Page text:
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THE USEFULNESS OF ECOLOGICAL ANALYSIS IN MENTAL DISEASE EPIDEMIOLOGY
ISABEL MCCAFFREY; JOSEPH DOWNING
Am J Psychiatry 1957;113:1063-1068.
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Associate biostatistician, Mental Health Research Unit, New York State Department of Mental Hygiene, Syracuse, N. Y.

Acting director, Mental Health Research Unit, New York State Department of Mental Hygiene, Syracuse, N. Y.

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Abstract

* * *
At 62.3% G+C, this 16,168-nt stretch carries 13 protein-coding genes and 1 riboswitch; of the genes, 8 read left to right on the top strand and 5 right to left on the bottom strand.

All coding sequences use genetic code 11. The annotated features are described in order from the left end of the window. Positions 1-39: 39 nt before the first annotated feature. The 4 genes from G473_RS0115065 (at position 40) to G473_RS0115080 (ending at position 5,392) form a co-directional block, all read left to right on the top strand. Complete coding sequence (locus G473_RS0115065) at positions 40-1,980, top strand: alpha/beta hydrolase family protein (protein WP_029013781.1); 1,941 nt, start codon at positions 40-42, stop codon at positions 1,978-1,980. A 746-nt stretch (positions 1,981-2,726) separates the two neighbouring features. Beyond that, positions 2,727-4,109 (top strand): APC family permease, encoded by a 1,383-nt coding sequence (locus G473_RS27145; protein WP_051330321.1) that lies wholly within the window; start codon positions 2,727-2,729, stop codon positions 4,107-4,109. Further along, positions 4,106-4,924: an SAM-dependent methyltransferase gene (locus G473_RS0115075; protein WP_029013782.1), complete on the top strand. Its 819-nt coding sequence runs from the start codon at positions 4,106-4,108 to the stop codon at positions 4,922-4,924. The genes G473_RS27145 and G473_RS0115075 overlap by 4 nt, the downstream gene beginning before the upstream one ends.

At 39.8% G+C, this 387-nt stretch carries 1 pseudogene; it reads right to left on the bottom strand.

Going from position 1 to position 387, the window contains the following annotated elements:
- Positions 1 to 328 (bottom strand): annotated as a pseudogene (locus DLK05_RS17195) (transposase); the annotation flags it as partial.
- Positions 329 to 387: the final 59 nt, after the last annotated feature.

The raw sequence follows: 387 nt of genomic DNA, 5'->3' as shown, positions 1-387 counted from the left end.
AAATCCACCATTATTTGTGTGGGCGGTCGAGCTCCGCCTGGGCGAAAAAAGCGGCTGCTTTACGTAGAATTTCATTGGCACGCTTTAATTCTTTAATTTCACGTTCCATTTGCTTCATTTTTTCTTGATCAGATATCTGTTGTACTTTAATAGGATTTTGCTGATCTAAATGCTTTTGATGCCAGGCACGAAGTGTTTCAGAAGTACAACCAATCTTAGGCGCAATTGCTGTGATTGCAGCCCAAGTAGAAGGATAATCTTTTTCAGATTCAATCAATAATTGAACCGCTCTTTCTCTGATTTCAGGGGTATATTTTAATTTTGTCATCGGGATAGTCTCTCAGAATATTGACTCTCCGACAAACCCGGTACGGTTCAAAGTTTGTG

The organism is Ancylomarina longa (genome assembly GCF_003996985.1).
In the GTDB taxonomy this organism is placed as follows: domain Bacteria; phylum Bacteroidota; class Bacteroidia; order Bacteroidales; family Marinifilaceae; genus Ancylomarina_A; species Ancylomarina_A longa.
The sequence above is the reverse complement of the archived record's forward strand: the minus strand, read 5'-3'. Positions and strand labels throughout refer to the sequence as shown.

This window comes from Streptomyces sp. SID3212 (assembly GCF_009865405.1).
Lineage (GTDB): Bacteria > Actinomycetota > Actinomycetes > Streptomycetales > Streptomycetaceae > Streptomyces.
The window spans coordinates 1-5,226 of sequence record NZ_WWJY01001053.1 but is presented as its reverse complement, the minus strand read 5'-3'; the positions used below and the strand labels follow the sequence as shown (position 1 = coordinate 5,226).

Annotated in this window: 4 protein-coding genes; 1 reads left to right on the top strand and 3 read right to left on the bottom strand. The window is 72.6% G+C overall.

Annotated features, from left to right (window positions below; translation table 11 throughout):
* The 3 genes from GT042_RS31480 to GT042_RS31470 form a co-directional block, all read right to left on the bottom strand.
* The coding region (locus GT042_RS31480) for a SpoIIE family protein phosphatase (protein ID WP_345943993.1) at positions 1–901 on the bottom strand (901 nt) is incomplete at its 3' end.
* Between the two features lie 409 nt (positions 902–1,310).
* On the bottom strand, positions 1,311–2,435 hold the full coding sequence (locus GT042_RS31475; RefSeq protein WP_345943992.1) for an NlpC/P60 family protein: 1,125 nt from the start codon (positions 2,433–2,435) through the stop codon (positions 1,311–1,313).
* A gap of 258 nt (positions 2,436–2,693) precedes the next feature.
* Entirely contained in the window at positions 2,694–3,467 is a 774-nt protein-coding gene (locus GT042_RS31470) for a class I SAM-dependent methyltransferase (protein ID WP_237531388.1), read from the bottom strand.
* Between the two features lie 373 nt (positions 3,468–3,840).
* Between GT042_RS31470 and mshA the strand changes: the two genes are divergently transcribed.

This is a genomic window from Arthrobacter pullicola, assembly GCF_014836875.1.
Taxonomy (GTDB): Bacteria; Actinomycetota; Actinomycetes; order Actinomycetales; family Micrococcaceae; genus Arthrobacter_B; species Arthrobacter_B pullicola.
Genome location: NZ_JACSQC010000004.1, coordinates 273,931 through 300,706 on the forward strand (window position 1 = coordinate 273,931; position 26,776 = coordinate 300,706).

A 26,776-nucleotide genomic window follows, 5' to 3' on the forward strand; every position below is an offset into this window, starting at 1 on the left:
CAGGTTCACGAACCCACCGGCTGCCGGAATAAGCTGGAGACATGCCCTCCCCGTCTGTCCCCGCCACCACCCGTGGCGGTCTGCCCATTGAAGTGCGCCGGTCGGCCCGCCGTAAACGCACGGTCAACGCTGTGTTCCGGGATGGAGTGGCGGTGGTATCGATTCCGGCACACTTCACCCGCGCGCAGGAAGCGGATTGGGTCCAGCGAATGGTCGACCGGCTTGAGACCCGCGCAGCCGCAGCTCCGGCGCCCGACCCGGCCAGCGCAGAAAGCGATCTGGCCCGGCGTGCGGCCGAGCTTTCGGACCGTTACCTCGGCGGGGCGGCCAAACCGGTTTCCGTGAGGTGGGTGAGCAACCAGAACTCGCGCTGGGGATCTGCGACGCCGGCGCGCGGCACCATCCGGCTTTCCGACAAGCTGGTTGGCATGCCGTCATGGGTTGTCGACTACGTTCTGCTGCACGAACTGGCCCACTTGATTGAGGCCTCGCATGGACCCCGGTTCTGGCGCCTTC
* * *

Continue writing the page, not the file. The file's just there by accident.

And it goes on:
It is recognized that different associations, or no associations, might have been found if unhospitalized cases had been added to the study. Insofar as this may be true, the identification of characteristics associated with hospitalized cases may not contribute to the epidemiology of old-age psychoses.It is concluded, however, that little would be gained in the epidemiology of old-age psychoses if it were found that the true distribution of the disease resembles that of hospitalized cases. In the first place, the evidence suggests that the associated social and economic conditions might be the results rather than the causes of the disease. In the second place, it is suggested that the initial stages of the disease might have been present at an early age and exercised an influence on the "environment" many years before diagnosis. As long as there is a possibility that the disease itself may select the environment, as suggested in parts of this study, the conditions associated with the disease at the time of diagnosis cannot be assumed to be the same as those that might have been found prior to onset.For this reason, studies limited to conditions present at the time of diagnosis cannot always be said to be concerned with the role of social and economic conditions as causative factors prior to onset. Nor can it be said, in these circumstances, that the findings either support or reject any hypothesis that any aspect of the "socio-economic environment" is a contributing factor in the onset of the disease. In fact, the populations with different rates of disease in 1940 may have been exactly alike at the time of the initial onset of the disease.Some of the difficulties in interpreting "ecological correlations" for purposes of mental disease epidemiology have been described by others (7, 8, 9, 10, 11). The chief problem, however, is believed to be related to the lack of clinical information necessary to the establishment of the time of onset of the disease. Without this information, early recognition of cases outside the hospital is not possible and the conditions prior to the development of the disease cannot be separated and studied apart from the conditions resulting from the disease.From this point of view, useful clinical data constitute the greatest need in mental disease epidemiology, regardless of the method of analysis used.

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